• angiosperms;
  • morphotypes;
  • lower Upper Cretaceous;
  • palaeoecology;
  • South American floras;
  • Patagonia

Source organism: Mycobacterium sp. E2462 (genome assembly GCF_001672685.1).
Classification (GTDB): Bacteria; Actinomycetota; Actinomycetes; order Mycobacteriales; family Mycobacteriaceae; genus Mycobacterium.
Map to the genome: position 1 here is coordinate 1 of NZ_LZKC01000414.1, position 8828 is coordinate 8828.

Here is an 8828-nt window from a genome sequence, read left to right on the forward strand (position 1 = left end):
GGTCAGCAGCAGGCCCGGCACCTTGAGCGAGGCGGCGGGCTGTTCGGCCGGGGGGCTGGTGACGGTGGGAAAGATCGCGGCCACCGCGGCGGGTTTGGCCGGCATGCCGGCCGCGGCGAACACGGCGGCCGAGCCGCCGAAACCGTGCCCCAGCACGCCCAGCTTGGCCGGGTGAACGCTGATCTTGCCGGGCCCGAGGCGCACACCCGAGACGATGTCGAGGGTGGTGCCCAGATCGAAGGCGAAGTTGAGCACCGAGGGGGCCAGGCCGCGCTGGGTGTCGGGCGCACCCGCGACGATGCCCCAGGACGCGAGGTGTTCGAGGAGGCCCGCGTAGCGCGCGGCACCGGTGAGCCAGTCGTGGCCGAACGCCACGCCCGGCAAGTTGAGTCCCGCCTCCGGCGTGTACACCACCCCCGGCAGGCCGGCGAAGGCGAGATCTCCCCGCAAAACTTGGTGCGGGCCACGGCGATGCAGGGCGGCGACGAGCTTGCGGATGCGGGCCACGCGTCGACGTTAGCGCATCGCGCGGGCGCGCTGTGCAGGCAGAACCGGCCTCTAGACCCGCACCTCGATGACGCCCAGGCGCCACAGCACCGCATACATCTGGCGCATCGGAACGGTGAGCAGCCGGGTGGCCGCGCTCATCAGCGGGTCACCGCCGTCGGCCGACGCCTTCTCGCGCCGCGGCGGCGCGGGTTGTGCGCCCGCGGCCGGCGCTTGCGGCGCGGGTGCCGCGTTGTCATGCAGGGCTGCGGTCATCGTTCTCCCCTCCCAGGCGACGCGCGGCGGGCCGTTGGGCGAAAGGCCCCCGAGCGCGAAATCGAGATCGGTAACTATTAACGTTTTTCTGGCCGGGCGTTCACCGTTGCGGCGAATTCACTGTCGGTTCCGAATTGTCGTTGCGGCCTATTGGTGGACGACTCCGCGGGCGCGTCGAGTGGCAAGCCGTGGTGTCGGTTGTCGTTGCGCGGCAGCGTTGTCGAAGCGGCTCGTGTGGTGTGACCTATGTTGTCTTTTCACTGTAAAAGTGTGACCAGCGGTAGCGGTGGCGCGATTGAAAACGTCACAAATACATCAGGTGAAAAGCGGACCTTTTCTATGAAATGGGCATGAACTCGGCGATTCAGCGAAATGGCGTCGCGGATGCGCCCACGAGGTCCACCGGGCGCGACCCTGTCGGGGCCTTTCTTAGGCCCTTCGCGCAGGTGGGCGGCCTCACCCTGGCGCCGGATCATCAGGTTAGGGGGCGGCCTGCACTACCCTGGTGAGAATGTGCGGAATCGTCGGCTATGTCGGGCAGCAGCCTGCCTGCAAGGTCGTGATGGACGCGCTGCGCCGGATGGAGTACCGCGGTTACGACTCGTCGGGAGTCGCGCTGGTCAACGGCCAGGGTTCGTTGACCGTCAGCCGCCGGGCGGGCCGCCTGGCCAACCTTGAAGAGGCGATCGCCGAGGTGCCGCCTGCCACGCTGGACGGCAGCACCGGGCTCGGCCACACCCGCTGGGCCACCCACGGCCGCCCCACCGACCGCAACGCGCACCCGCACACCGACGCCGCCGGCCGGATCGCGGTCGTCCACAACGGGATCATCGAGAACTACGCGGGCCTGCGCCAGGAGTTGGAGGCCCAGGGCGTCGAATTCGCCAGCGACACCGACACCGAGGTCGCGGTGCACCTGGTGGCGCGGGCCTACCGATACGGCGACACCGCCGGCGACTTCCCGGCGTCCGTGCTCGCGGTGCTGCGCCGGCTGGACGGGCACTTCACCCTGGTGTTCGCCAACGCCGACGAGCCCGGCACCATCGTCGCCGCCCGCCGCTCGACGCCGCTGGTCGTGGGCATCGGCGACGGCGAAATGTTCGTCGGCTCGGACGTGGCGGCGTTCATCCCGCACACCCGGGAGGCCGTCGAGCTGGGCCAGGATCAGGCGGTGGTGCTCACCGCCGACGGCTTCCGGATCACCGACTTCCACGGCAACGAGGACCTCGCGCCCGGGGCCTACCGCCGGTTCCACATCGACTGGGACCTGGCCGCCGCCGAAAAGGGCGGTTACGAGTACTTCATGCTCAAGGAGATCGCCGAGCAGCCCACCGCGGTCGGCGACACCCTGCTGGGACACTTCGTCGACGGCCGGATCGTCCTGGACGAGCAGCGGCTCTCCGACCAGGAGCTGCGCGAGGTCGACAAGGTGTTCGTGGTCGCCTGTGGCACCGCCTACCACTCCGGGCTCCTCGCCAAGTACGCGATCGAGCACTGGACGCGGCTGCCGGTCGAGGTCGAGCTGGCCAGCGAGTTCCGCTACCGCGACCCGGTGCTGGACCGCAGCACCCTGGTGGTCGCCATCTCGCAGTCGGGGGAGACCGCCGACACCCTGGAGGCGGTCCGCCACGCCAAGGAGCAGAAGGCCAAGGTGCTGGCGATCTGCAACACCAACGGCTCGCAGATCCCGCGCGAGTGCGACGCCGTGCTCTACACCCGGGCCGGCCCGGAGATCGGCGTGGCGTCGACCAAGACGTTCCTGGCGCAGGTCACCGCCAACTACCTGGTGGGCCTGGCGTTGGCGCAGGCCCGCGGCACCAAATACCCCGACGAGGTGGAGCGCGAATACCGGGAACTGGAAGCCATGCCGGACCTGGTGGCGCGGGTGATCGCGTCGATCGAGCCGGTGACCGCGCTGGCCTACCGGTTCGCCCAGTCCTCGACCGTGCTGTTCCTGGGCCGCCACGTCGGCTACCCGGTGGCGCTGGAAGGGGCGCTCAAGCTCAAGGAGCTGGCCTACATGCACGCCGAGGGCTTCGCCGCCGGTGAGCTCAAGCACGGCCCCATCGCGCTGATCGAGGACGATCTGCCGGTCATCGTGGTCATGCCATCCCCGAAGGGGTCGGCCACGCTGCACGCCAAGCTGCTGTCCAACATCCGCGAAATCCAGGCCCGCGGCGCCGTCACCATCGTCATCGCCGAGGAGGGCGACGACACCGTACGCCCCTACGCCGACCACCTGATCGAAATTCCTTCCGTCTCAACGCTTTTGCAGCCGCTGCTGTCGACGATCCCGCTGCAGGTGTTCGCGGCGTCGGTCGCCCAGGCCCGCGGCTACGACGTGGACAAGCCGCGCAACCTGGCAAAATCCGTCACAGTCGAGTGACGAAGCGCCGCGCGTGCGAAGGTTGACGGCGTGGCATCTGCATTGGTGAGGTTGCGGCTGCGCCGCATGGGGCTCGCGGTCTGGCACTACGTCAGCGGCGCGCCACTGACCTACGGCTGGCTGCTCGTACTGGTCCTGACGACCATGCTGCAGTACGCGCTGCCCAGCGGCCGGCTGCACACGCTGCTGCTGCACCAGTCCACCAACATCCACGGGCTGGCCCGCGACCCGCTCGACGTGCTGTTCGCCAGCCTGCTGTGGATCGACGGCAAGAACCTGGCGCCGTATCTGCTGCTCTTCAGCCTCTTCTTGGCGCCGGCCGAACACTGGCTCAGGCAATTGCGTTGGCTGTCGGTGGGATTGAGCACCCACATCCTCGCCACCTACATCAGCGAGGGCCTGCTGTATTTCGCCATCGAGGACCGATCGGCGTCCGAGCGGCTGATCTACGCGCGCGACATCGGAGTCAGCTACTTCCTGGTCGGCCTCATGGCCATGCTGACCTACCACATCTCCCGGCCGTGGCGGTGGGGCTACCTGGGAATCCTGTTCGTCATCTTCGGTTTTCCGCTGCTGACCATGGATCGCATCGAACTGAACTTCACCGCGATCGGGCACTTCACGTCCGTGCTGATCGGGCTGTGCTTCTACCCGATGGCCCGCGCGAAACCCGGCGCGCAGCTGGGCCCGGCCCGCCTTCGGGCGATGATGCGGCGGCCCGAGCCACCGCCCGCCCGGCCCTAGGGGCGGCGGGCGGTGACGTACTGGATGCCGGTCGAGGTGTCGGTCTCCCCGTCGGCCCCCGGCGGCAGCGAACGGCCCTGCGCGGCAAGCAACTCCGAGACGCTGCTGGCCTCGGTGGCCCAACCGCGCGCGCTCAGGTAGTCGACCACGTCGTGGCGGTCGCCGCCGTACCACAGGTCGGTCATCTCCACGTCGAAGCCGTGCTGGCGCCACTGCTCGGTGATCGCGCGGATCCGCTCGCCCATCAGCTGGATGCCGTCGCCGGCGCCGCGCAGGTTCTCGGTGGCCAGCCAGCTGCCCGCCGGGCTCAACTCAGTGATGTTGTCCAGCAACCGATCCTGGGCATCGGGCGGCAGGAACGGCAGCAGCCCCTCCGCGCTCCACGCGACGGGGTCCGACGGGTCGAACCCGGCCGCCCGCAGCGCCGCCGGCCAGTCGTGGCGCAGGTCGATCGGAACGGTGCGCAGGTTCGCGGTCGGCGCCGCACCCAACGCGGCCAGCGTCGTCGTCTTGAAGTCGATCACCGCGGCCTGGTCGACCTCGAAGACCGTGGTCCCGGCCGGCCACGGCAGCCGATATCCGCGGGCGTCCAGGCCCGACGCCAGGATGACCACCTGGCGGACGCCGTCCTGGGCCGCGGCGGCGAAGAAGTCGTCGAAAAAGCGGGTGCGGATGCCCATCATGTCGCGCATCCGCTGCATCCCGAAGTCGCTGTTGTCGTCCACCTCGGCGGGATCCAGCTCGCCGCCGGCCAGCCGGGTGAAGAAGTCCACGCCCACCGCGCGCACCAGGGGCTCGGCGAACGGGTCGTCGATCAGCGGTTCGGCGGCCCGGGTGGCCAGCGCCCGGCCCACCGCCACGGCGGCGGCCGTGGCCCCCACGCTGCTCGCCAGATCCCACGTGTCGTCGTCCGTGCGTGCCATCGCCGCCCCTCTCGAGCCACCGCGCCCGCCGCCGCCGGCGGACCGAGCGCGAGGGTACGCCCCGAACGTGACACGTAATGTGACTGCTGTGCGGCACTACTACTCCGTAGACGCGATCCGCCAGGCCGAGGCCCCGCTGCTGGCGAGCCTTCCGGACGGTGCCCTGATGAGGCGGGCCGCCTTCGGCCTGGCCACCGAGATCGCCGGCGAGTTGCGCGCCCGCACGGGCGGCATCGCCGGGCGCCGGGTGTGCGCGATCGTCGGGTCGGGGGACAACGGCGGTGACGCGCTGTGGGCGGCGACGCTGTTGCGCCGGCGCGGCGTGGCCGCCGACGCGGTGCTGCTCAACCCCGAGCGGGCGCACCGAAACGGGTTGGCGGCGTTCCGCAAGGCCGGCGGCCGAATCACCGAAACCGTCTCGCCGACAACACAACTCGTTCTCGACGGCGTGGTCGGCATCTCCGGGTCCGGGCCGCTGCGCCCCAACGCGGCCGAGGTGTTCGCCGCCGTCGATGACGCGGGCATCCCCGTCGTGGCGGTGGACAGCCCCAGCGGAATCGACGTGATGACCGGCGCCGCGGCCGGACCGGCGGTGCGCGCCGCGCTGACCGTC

Abstract:  This paper describes the diversity, taphonomy and palaeoecology of angiosperm leaves that dominate a palaeoflora of Cretaceous (Cenomanian–Coniacian) age from the Mata Amarilla Formation in the Austral Basin, south-west Patagonia, Argentina. Twelve morphotypes of angiosperm leaves are recognized based on foliar morphotype analysis of more than 500 specimens. These were divided into six morphological groups based on major architectural patterns. The relative dominance of these morphotypes, mode of preservation and relationship with sedimentary facies were evaluated from two levels within the formation. This analysis identified two different plant palaeocommunities. The lower, María Elena, level (MEL) was deposited in a marine coastal area on a subaerial delta plain; the dominant angiosperm morphotypes preserved in it are group 1 (MA100) and group 2 (MA101, 102); morphotypes MA109 and 110 are scarce but exclusive to this level. The upper, Mata Amarilla, level (MAL), accumulated inland in flood-plain environments; the most abundant angiosperm morphotypes are groups 3 (MA103–105), 4 (MA106) and 1 (MA100); morphotypes MA103–105 and 108 are exclusive to this level. Comparisons with other floras of similar age from Antarctica, Australia and New Zealand indicate that the Mata Amarilla flora has a slightly higher morphological diversity of angiosperm leaves, providing the first evidence for an angiosperm-dominated early Late Cretaceous macroflora in south-west Gondwana.